The second course of last week's Valentine's Day Dinner was a mushroom crostini with roasted garlic. I loved this dish for a multitude of reasons - it was hella easy (that's my most important criteria), it had lots of mushrooms and ample amounts of roasted garlic, and it's called "crostini". Doesn't that just make it sound super-fancy? I could've called it "mushrooms on toast", which is what it is, but it doesn't sound nearly as awesome. Ahh, language.
Roasting garlic does indeed take a little extra time, but it's so low-maintenance and can be done in advance - it's the second easiest way to fancy up a dish, aside from calling it "crostini".
These 'shrooms were my "intro to home wine cookery" class, because since I'm at food school eight hours a day, all food ends up being my lesson, whether I'm at school or not. The lesson was this: Marsala wine is badass because it makes mushrooms taste great, and can be stored in the fridge for a long time, unlike other wines, which need to be consumed within a day or two of opening. Don't get me wrong, I love drinking a glass of wine while cooking, but not three quarters of a bottle. That's why wine cookery is best saved for romantic dates or food parties - not so great when you're flying solo in the kitchen.
Mushroom Crostini with Roasted Garlic
Makes 4 crostini
1 teaspoon olive oil or margarine
1 clove garlic, minced
8 oz. mushrooms, sliced, preferably an exciting variety (shiitake, button, oyster, cremini, etc)
Splash of soy sauce
Splash of red wine vinegar
1/4 cup marsala wine
1/4 cup vegetable broth
4 fresh thyme sprigs
Salt and pepper, to taste
4 small slices of toasted bread (crusty bread, or use a circular cookie cutter on regular bread)
1 head of roasted garlic*
*To roast garlic, cut off the top of the head (to expose the tops of all the cloves), drizzle with olive oil, wrap in foil and bake at 400 F for about 30 minutes, until the cloves are soft and can easily be squeezed out of the garlic head.
In a medium saute pan, heat the olive oil over medium heat. Add the garlic and sliced mushrooms and cook until they soften and start releasing moisture, 5-7 minutes. Add a splash of soy sauce and red wine vinegar to add flavor and moisture, and to prevent the 'shrooms from sticking. Deglaze the pan with the marsala wine and vinegar, adding the thyme sprigs, and cook until most of the liquid has reduced, about 7 more minutes. Season with salt and pepper to taste, and remove the thyme sprigs before serving.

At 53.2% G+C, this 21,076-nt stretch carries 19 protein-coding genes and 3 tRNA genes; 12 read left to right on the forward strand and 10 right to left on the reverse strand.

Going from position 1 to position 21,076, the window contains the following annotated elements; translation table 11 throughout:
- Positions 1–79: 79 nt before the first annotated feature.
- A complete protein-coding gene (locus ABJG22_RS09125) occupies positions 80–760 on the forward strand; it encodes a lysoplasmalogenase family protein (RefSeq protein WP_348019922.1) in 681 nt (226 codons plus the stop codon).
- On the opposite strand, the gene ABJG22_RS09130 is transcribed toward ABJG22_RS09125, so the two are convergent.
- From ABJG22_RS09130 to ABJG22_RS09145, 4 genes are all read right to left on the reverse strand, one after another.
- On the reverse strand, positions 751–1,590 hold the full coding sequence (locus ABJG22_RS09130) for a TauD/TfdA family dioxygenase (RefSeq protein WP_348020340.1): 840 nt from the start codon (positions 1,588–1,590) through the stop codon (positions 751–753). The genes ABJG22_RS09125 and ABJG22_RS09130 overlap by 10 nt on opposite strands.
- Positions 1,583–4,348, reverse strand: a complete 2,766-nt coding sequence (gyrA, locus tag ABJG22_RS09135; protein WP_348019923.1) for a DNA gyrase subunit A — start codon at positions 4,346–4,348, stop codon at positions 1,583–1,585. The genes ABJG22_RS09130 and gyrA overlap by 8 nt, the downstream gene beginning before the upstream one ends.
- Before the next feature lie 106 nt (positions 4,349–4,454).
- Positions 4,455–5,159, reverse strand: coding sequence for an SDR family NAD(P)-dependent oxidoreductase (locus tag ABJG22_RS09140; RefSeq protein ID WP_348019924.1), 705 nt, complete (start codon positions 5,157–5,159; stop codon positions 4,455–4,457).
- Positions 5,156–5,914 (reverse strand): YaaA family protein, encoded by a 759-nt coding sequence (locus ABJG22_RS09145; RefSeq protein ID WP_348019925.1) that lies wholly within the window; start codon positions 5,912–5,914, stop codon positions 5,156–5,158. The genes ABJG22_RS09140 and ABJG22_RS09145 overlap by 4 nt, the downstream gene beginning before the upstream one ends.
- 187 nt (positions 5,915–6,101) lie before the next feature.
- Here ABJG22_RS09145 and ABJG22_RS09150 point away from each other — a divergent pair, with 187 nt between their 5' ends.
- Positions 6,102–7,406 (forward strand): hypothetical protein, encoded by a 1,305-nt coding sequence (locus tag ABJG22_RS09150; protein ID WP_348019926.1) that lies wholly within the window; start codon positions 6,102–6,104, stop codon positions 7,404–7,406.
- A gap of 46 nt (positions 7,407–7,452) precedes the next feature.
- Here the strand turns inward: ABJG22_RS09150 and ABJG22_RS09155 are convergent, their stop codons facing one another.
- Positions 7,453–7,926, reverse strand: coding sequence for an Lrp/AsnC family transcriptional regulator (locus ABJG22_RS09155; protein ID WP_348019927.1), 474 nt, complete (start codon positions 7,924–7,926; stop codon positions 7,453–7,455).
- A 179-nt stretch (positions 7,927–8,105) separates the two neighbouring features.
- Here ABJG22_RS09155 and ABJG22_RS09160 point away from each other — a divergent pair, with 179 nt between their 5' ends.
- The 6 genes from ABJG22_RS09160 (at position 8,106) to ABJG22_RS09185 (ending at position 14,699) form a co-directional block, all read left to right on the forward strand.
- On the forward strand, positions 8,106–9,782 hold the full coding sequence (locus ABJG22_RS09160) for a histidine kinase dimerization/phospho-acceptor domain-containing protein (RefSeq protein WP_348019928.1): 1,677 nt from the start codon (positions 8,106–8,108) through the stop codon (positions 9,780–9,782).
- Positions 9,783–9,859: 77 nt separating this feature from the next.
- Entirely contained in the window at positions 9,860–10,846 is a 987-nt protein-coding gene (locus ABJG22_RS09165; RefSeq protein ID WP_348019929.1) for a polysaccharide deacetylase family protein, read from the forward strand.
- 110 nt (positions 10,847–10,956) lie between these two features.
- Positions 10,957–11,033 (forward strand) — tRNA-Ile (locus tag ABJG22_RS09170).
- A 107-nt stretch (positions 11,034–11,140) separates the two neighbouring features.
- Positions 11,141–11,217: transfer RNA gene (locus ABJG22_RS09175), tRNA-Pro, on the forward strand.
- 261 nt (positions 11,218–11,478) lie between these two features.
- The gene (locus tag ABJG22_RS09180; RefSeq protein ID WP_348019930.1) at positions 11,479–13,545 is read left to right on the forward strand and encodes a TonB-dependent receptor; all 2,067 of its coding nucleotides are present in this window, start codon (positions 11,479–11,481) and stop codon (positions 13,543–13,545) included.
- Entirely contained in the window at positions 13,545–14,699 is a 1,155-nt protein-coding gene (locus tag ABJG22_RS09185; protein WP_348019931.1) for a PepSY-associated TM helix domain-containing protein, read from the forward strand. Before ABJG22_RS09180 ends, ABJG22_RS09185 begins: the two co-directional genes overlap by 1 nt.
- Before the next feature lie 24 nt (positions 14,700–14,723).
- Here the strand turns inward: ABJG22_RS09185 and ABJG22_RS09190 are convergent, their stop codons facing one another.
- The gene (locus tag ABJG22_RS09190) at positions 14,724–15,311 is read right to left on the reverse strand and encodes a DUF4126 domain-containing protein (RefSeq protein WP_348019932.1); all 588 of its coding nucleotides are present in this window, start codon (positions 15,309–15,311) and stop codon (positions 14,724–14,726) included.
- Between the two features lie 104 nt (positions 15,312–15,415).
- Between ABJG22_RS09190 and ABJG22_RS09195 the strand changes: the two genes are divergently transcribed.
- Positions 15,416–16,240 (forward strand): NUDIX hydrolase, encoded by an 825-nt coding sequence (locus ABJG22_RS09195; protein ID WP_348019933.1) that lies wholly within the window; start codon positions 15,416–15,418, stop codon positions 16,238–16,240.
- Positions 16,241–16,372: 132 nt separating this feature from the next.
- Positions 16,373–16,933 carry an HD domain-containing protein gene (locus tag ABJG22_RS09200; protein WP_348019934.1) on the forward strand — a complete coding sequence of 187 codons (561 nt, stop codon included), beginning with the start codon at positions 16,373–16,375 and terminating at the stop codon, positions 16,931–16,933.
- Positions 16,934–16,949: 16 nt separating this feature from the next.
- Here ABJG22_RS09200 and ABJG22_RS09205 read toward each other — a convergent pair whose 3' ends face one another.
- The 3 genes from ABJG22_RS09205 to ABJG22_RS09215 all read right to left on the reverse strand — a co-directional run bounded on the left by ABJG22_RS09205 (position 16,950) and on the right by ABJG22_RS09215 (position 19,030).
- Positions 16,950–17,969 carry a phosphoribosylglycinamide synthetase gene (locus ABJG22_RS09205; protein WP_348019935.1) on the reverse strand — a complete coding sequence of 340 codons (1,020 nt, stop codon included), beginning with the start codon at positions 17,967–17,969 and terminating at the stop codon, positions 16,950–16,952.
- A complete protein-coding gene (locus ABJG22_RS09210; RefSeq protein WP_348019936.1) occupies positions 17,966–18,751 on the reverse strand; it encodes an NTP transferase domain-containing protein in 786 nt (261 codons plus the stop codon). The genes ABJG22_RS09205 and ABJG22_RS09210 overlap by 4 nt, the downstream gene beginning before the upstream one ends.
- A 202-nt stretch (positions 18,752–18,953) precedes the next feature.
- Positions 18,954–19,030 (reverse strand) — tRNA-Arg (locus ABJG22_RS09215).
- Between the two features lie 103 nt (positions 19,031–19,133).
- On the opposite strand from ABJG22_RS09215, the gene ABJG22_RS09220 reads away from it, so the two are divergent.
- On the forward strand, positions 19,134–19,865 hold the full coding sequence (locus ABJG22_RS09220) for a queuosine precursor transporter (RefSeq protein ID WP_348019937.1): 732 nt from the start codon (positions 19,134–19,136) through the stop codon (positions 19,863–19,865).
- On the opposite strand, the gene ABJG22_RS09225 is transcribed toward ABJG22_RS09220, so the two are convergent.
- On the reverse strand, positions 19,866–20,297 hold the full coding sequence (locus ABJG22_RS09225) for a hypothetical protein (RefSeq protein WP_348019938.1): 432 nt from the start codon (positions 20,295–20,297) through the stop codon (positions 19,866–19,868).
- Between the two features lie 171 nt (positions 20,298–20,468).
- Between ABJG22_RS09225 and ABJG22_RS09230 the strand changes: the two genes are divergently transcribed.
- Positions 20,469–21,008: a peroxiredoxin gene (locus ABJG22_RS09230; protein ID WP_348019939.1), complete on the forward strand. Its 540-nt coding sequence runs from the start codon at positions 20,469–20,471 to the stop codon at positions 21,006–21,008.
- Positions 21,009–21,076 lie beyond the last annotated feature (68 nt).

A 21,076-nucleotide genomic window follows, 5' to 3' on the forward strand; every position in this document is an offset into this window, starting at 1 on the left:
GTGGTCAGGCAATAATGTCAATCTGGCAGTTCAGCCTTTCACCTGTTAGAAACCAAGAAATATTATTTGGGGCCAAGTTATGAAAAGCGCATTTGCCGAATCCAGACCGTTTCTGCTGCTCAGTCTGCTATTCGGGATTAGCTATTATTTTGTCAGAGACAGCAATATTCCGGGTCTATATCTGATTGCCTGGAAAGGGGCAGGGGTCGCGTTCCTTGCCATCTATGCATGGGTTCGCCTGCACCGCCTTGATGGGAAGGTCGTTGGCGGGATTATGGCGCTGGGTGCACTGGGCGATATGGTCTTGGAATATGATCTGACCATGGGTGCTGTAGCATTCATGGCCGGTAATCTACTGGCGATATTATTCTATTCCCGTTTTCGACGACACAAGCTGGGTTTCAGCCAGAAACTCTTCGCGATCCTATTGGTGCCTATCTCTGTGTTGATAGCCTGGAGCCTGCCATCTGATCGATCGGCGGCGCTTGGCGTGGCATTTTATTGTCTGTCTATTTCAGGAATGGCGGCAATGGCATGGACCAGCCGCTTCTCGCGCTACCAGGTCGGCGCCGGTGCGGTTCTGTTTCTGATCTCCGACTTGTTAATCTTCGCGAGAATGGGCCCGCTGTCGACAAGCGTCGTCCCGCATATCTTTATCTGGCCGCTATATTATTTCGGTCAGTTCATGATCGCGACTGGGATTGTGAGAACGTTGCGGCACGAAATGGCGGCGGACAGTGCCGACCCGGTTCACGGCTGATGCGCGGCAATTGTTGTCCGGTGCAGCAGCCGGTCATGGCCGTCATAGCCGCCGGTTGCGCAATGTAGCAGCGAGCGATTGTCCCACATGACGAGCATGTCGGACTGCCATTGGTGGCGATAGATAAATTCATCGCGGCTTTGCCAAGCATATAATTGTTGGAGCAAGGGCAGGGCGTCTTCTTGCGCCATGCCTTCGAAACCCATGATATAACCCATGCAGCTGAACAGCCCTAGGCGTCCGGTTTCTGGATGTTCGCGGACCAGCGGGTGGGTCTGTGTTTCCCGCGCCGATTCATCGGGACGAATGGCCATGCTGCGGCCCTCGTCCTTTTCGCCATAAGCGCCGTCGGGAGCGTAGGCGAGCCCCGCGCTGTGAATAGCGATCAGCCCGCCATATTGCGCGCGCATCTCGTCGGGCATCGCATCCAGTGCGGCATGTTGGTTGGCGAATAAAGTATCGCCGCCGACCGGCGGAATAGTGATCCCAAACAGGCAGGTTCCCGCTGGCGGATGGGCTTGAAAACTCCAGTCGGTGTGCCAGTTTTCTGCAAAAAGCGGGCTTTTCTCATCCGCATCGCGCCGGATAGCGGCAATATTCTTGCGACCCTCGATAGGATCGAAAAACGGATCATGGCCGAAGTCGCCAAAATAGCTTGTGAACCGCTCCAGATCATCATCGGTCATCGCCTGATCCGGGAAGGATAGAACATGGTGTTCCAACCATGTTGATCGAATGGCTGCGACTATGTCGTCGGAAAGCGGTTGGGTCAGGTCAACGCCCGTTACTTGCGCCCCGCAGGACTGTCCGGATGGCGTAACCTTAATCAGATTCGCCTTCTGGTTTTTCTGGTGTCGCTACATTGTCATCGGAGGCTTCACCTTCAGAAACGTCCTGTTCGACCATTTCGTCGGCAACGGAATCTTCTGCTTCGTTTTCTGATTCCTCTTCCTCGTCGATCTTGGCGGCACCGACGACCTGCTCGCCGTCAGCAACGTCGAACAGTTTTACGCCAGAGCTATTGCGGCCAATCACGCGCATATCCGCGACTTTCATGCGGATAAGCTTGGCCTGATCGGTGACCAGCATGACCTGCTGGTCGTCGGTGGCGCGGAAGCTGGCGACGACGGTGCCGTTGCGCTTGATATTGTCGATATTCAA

Spread a thin layer of roasted garlic on your crostini, and then top with a big spoonful of the mushroom mixture, garnishing with more fresh thyme if you desire. You could use a wide variety of bread vehicles, but try to keep the bread pieces small-ish, for the sake of eating ease. Or just go all out and eat a giant serving on a big piece of bread, who am I to stop you - it would definitely be delicious.
Mike: Above is my version of the crostini. Pretty much the same recipe, just a different variety of mushrooms. It wasn't that long ago that we first started experimenting with adding a lot of liquid to sauteed veggies before letting them cook down. With something like this, the amount of liquid definitely doesn't have to be exact. Add more broth or more wine as you see fit, it just means more flavor in the end! The only thing to watch out for is the added salt that comes with more broth, but if you happen to use homemade broth you could keep the sodium low and boil down an entire cup of flavor into each serving of mushrooms. This is definitely a good recipe to play around with and modify. Use it as a base and add your own flare to it, or do it just like we did for a delicious appetizer!
Stayed tuned over the next few days to see the rest of the recipes from our Valentine's Day Dinner extravaganza!